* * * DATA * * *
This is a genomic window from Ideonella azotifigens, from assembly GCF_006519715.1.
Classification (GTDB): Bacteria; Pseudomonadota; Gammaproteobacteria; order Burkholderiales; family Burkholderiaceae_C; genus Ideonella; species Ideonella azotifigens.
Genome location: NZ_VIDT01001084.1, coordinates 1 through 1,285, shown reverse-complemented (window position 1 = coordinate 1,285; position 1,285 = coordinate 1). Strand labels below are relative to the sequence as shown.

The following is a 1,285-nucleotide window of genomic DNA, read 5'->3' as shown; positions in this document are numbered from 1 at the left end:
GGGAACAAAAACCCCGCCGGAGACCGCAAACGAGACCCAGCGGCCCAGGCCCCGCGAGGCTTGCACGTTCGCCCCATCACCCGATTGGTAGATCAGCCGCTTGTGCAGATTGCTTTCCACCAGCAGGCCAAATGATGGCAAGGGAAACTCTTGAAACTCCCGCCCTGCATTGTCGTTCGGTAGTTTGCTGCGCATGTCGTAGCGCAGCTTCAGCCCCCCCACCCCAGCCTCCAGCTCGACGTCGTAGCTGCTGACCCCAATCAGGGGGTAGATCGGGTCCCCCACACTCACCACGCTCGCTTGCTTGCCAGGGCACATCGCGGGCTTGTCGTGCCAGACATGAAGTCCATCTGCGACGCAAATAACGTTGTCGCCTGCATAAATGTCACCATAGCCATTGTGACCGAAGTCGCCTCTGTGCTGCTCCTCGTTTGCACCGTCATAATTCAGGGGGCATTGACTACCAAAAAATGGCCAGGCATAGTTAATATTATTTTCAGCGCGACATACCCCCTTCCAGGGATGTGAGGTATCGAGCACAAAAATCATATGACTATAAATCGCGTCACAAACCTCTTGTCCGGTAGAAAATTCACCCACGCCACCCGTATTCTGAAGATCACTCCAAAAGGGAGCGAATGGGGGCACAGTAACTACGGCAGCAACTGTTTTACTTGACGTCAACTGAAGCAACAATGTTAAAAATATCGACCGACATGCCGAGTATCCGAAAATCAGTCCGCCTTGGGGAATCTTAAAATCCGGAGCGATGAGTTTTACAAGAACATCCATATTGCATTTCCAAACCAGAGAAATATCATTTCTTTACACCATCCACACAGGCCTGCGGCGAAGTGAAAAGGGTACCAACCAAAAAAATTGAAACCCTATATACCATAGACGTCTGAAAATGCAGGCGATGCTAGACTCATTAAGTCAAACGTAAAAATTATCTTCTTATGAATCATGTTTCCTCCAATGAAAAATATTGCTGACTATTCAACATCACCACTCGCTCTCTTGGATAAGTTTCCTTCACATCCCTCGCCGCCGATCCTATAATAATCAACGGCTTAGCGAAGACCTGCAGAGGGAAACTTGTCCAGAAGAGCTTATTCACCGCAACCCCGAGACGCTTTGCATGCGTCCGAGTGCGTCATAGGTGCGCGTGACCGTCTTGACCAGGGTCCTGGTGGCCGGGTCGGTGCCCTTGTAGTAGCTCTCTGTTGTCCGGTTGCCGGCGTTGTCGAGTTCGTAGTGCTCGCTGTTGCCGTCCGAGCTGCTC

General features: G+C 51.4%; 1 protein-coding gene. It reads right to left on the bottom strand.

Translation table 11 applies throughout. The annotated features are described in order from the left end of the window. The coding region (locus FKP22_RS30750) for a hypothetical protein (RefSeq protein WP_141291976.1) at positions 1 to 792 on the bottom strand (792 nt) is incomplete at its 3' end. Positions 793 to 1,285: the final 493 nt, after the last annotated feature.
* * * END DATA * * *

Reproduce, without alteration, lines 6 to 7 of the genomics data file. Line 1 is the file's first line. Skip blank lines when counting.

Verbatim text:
General features: G+C 51.4%; 1 protein-coding gene. It reads right to left on the bottom strand.

Translation table 11 applies throughout. The annotated features are described in order from the left end of the window. The coding region (locus FKP22_RS30750) for a hypothetical protein (RefSeq protein WP_141291976.1) at positions 1 to 792 on the bottom strand (792 nt) is incomplete at its 3' end. Positions 793 to 1,285: the final 493 nt, after the last annotated feature.